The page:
Amir watched the girl as she pulled her little sister’s float around the shallow end of the pool. When she emerged from the water to towel off, he studied the rest of her, making silent note of her pale skin, and the blonde hairs on her arms that stood on end. His parents smiled to each other when they saw him looking.

“What are you looking at Amir?” his mother, with a half-grin on her face, asked him.

“Nothing,” he said back.

Later, his eyes followed the girl as she and her little sister walked behind a burly, red-haired man out of the swimming pool gate, and into a weathered, maroon volvo in the parking lot.

For 6 weeks afterwards, Amir thought about the girl with almost-white hair.

Before he went to sleep, he fantasized about ways he could impress her. In one scenario, Amir sang love songs to her from a stadium stage. In another, he imagined himself a movie star visiting the school she attended, ultimately conjuring a meet-cute scenario for the two of them.

Every few days he asked his parents when they were going back to the pool. Unfortunately, the Sacramento area had been experiencing an unusually chilly spring.

When June arrived, the temperatures began to climb into the upper seventies, and Amir’s mother finally agreed to take him for a swim after school. Upon arriving, there were two black boys splashing each other, and a pair of young blonde women lying on their stomachs at the opposite end of the pool.

Amir’s mother told him to apply sunblock. He did as he was told, put on his headphones, and then collapsed into a folding chair, next to his mother. He planned on warming up before jumping in the water. A few minutes later, he heard a man’s voice rise above his music.

“Sasha! Wait for us! Slow down, girl!”

The next thing he heard was a jingle of keys, and then the swimming pool gate whine open. The boy removed his sunglasses and lifted his head to see the girl holding a purple noodle with one hand and the door with the other for her younger sister and father, both of whom were about 20 yards away at the edge of the parking lot. Right away, he noticed the girl’s skin had taken on a darker shade since the last time he had seen her.

“Hi there, are you folks new to the complex?” Amir’s mother, rising from her chair, said to the man as he was setting down a bag about six chairs over from them.

“Yes, we’ve only been here a few months now,” responded the girl’s dad, wearing a red SF 49ers t-shirt. Like Amir’s mother, the man had an accent.

“Oh, how wonderful!” announced Amir’s mother, walking over to the man.

“I’m Neha.”

“Hello, I’m Mikael, and this is Elena.” The man put his hand on the young girl’s head.

“Daddy, can I have an ice cream from the machine?” asked the young girl.

“Ah, well I see you have two lovely daughters,” Neha continued.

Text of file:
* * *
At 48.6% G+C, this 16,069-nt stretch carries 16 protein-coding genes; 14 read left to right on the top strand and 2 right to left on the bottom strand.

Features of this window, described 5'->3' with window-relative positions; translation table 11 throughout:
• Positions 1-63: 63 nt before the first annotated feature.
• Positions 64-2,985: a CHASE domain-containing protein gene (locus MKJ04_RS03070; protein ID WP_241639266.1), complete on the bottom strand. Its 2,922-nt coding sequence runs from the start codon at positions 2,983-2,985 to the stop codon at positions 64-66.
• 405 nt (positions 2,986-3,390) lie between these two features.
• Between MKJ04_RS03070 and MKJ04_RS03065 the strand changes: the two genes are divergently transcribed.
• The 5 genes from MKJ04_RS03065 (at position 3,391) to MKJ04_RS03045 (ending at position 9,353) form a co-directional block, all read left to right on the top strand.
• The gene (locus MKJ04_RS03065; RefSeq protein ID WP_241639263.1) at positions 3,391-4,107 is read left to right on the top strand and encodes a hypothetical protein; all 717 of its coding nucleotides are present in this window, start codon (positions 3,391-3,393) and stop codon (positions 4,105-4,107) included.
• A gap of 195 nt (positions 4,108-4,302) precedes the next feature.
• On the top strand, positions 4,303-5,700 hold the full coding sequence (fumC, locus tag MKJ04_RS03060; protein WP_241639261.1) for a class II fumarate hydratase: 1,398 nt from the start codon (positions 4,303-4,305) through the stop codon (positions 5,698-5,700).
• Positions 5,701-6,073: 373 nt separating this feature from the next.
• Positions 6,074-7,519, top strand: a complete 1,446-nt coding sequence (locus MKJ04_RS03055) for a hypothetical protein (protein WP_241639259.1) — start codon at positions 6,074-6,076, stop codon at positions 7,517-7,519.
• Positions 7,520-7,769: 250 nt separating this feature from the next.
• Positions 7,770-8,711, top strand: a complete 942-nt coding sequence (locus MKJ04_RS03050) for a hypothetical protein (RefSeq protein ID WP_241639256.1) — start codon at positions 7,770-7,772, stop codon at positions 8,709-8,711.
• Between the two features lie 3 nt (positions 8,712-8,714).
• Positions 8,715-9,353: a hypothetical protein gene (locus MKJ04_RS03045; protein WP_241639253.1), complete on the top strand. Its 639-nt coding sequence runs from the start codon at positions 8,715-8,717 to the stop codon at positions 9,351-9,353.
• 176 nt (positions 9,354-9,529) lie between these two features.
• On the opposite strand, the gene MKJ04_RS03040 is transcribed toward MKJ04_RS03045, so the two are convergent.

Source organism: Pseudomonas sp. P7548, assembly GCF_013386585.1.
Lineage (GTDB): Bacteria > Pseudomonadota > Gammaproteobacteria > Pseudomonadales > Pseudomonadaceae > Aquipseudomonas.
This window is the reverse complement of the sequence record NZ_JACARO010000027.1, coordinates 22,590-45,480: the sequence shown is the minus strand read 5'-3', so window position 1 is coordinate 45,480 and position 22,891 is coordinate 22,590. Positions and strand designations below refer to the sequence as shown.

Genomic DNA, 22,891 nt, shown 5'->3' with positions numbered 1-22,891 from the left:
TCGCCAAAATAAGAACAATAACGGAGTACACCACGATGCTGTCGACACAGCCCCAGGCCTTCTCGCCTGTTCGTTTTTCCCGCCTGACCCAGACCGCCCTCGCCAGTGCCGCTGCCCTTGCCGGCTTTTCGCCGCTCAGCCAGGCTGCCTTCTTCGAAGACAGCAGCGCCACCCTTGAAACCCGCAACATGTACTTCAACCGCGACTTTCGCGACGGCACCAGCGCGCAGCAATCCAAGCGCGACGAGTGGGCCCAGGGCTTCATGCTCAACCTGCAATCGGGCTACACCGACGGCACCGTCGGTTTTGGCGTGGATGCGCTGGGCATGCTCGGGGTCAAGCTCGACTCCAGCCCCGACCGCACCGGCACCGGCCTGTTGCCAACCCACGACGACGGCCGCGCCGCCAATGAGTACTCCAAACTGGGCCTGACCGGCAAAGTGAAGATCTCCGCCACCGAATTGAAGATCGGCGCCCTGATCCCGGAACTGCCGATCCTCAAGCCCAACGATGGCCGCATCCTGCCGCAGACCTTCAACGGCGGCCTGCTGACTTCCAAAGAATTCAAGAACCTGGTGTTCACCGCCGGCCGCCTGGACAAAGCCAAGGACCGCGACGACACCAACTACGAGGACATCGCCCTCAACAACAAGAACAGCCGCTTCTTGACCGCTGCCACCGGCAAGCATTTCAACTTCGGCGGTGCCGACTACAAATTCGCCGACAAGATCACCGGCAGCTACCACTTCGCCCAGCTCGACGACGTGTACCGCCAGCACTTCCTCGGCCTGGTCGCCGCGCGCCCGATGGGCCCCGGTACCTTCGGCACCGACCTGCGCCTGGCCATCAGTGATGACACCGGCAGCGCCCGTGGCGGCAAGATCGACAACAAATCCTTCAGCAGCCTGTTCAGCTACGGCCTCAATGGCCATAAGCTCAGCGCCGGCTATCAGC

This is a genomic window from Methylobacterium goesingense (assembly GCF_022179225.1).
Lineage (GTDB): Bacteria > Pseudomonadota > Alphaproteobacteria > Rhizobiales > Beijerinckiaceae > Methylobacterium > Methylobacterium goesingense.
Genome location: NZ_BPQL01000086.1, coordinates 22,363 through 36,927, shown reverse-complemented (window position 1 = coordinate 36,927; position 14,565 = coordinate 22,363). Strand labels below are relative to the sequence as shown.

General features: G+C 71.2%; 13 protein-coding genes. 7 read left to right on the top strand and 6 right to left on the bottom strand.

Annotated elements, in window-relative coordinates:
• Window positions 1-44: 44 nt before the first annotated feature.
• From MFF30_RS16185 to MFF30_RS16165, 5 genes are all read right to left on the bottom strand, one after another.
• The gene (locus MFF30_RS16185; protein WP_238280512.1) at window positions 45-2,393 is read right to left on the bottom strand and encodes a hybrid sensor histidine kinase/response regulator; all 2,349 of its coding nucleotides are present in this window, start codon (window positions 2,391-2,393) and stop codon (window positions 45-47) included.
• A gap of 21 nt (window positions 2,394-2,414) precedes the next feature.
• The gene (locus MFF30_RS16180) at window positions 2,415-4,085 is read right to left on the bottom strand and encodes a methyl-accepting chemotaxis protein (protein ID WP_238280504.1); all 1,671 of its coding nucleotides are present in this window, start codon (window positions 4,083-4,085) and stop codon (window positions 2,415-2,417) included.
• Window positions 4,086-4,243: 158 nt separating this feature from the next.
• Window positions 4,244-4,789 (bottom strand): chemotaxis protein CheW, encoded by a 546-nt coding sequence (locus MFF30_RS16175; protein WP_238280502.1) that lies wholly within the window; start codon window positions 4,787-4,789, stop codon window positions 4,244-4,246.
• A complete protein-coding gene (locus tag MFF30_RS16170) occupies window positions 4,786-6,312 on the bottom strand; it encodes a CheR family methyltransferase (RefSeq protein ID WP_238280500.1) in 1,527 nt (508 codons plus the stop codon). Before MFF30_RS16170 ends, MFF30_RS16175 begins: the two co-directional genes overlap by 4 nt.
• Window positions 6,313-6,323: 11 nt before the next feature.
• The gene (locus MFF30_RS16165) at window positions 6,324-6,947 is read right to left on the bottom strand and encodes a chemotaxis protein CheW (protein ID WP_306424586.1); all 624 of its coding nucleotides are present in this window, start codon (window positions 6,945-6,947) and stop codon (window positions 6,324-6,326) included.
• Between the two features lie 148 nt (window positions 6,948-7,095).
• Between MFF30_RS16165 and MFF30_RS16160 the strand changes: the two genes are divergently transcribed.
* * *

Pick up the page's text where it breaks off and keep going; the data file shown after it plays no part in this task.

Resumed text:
The father sighed.

“Much of the time, yes,” the man said, turning to his older daughter.

“Daddy, can I have an ice cream, please?”

“My oldest is in 5th grade. You look about Amir’s age, honey,” said Amir’s mother, turning to the older girl now. “What’s your name? Amir, come over here.”

“Sasha,” the girl answered, standing alongside her father.

Amir said nothing as he slid into place next to his mother, looking past Sasha and into the parking lot.

“Sasha, I’m Neha, and this is Amir. He goes to school at Emerson, down the street. How about you, Sasha? Where do you go?”

“I go to school in Sacramento, at a Catholic school.”

“Oh, how nice. Do you like your teacher?”

“She’s strict.”

The mother looked at her boy who continued to say nothing.

“Well, it was nice to meet you all. Amir, I’ll be right over there. Maybe you and Sasha can get better acquainted.”

“Yes, likewise,” said the girl’s father.

“Sasha, have a good time. I’m going to get your sister an ice cream.”

Mikael pointed to the vending machine on the other end of the pool.

Once the adults left, Sasha folded her arms. Amir stared.

“Do you talk?” she asked the boy.

He didn’t answer.

“What are you looking at?”

“Why do you look different,” he said, finally.

“What do you mean?”

“Last time I saw you, you looked different.”

“Oh, I don’t know. Did I get browner?”

He nodded.

She examined her arms.

“Yours are darker,” she announced.

“I’m Indian, mine are always dark.”


She continued. “I actually have an Indian kid in my class. People make fun of his accent, but I don’t. You don’t have an accent though.”

“I was born here.”

“I think I read somewhere that India is really poor. Is that true?”

“I don’t know,” he said, somewhat annoyed by this remark.

Amir hadn’t been to India since he was a baby, yet his classmates considered him an authority on the country. Indeed, whenever the country came up in class, nearly every head craned in his direction. Once, he even caught a teacher’s aide doing it.

“I was born in Moscow, Russia. We moved here to the US before my sister was born.”

The boy knew very little about Russia, but he did recall that most of the country was in Asia, just like India.

“We lived with my aunt and uncle in Reno, and then we moved into our own apartment closer to here after Elena was born.”

“Oh. Cool. Do you like it in Davis?”

“I like it. My mother thinks it’s too hot all the time, though.”

“Is it very cold in Russia? There must be so much snow, so different from here,” he asked the girl. He also silently wondered if Russia and India shared a border (he hoped it did).

“It’s much colder than here. And it snows all the time. It’s actually annoying. Well, I guess it’s fun for a while.”

Amir found it hard to imagine snow becoming annoying.

“Okay well I’m gonna go swim,” Sasha said.

“Me too.”

“I bet I can beat you in a race from one end to the other,” Sasha said, her blue eyes wide as she darted toward the pool’s edge, and cannonballed in.

“We’ll see,” the boy called out, before following the girl into the water.